Blade: Here we have another vampire hunter who’s more than just your average guy! Though his real name is Eric Brooks (according to the comic series), this street hunter goes by the professional name of “Blade”. Little wonder, considering that just about every weapon in his arsenal features an acid edged pig-sticker or a sharpened silver stake! But of course, the real twist comes in why he does what he does.
As if that wasn’t badass enough though, he also alternates between a Gran Torino and a motorbike, wears a leather cape over segmented body armor, and packs enough firepower to take down an entire SWAT team single-handedly! All the while, he utters his few, but cryptic lines through those big, vampire incisors.
Known ominously as the “Daywalker” to vampires who are scared shitless of him, he combines the best of both worlds when it comes to human and vampires. He is immune to silver, garlic and daylight, but can heal almost instantaneously and has super strength. His only weakness however comes in the form of the “thirst”, the need for blood which every vampire suffers from and must eventually succumb to, or die. In order to preserve his humanity, Blade relies on a synthetic “serum” which temporarily satisfies his cravings.
In a theme that has growing in popularity and familiarity since the early 80’s, Blade is a half-man, half-vampire who’s mother was bitten while pregnant with him. Tormented by his split identity, and the supposed loss of his mother, he has chosen to resolve this crisis by hunting those that made him what he is and robbed him of his human life. However, the question of what he will do once he’s rid the world of the last vampire, and what he will do when the serum stops working, are questions that remain unresolved, and help to drive the story.
Boba Fett: When you hear the name Star Wars and the word badass, what naturally comes to mind? Assuming you know anything about Star Wars, then chances you thought of Boba Fett! This notorious bounty hunter was probably the most badass thing about the series, dwarfing Vader, Jabba, and the Emperor in terms of shear awesomeness!
Hell, this guy not only appeared repeatedly in movies two and three (with a small cameo in a deleted scene in movie one), he also had entire novels, comics, and games dedicated to him. Annnnd, if the Dark Horse series Dark Empire is to be believed, Fett even escaped the mighty sarlacc. Who else amongst the expanded cast of the Star Wars saga can boast that kind of record? Lando? HA!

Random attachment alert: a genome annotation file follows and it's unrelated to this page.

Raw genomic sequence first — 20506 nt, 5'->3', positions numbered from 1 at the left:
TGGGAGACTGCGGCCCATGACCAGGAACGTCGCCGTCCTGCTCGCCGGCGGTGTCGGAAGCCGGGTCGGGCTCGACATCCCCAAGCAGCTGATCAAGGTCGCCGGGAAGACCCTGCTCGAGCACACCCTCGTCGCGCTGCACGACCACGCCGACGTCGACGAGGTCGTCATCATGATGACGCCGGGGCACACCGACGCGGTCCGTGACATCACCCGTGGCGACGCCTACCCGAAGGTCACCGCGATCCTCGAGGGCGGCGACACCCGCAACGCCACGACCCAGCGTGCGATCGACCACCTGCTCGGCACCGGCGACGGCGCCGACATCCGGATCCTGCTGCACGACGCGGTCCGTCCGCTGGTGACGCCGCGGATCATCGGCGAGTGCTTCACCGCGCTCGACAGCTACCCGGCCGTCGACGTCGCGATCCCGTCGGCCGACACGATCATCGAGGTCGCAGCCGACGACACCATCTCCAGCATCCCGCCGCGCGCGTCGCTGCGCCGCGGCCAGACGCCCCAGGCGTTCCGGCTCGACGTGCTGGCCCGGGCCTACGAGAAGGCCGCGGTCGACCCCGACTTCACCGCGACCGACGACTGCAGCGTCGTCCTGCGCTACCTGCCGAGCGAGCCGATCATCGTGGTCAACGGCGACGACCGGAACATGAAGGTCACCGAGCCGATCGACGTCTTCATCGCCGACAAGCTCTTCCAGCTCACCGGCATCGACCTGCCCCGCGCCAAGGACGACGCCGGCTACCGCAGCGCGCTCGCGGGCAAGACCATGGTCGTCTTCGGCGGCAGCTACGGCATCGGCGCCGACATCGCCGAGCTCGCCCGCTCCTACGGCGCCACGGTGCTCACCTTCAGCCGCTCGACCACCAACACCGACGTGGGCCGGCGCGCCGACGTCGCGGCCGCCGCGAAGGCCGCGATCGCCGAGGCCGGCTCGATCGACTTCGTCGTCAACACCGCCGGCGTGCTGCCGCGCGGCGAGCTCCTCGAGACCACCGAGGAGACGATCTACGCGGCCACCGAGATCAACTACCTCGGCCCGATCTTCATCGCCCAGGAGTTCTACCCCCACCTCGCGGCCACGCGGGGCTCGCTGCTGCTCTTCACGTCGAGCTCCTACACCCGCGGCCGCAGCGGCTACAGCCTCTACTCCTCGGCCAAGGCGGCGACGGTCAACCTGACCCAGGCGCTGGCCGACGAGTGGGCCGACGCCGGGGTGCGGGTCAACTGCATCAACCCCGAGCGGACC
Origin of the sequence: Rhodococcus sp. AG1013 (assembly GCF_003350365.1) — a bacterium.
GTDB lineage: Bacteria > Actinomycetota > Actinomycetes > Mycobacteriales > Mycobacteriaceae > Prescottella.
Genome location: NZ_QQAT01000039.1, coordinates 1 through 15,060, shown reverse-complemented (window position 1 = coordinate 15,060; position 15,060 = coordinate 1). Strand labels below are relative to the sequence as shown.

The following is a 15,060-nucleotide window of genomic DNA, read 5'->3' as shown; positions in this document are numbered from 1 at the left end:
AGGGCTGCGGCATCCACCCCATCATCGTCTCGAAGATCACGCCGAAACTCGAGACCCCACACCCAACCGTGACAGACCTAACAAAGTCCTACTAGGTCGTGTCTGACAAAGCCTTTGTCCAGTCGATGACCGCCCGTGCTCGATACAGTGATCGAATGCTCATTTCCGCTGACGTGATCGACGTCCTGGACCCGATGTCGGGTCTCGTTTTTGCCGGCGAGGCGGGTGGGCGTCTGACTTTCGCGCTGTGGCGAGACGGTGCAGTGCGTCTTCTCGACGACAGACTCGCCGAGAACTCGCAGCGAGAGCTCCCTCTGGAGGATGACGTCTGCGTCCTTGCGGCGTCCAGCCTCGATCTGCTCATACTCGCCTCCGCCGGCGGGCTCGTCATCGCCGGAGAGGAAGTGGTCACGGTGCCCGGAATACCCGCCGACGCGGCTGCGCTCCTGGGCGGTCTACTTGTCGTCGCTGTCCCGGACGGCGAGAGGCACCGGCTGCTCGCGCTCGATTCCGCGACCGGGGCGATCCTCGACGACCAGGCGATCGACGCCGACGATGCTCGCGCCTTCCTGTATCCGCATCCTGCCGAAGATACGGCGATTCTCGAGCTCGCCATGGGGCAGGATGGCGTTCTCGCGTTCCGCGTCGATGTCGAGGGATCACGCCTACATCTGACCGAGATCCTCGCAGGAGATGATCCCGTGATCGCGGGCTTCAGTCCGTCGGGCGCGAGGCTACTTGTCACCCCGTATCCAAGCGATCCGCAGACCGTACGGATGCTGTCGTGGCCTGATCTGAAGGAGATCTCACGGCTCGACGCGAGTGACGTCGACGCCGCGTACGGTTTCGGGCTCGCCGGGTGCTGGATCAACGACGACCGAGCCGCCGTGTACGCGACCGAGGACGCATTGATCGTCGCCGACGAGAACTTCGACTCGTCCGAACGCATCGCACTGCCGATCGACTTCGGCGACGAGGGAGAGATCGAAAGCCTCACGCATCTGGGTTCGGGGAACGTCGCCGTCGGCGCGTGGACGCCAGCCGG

Though Lucas attempted to explain Boba’s origins in the prequel movie Attack of the Clones, other stories from the expanded universe claims that Boba was in fact a former Stormtrooper of Mandalorian origin.
However, on this latter point, all sources agree. Clearly, Boba Fett was of Mandalorian origin, a warrior race that had become virtually extinct after the Sith Wars and had relegated themselves to the role of bounty hunters and mercenaries. Boba had apparently distinguished himself amongst his rivals by delivering on contracts, charging exorbitant fees, and being very hard to kill. Hell, somebody who crawled their way free of the sarlacc aint no pushover!
The Joker: Batman’s nemesis, and Gotham’s smiling psychopath, the Joker is one of those villians you just love to hate! And yes, he’s also pretty damn badass! Though he has gone through countless renditions and adaptations over the years, all the variations revolve around the same basic theme.
Basically, the Joker is a sociopathic criminal who thrives on chaos, the perfect polar-opposite to Batman’s vigilante persona. Over the years, he has been in and out of Gotham’s Arkham Asylum, examined by doctors, but always seems to escape to stir up shit again.
In his most recent incarnation, as performed by Heath Ledger, the Joker reached new heights of popularity and badassery! Not only did he manage to rip off the mob, turn Gothamites against the Batman, drive Harvey Dent mad, commandeer the mob, bring Gotham to the brink, and stay one step ahead of the Batman and police the whole time. He managed to do it all with a twisted smile on his face! That’s an awful lot for a man who claims he doesn’t do planning!
Looking to the comics and expanded franchise, one sees even more examples of badassery! Here, as well as in the movies, new and old, the Joker is notorious for causing trouble and doing it with a shit-eating grin. In addition to the general mayhem he’s been known to cause, his credentials include turning a psychologist into his willing sidekick (Harley Quinn), kidnapping and torturing the Commissioner’s daughter, killing one of the Robin’s, and nearly killing Batman on numerous occasions. Yet somehow, he always manages to escape, survive, and live to inspire chaos another day. Malevolent? Yes. Psychotic. Oh yes! But a notorious badass as well? You betcha!
Raven: “Until a man is twenty-five, he still thinks, every so often, that under the right circumstances he could be the baddest motherfucker in the world… Hiro used to feel this way, too, but then he ran into Raven. In a way, this was liberating. He no longer has to worry about being the baddest motherfucker in the world. The position is taken.”
That pretty much says it all. Taken from Neal Stephenson’s Snow Crash, Raven is one of the chief antagonists of the story and one of the baddest motherflechter’s around! An Aleut by ancestry, he is skilled in the art of harpoon throwing, knife fighting, killing people, and being untouchable. Of course, this might have a lot to do with the fact that in the sidecar on his motorbike (pretty badass in itself!) he has a thermonuclear device stashed. This, apparently, he got off a Russian sub after stowing aboard and killing the entire crew with glass knives, and its wired to go off in case anybody does the unthinkable and kills him. Hence, nobody messes with Raven, as if his size and skill with weapons weren’t intimidating enough!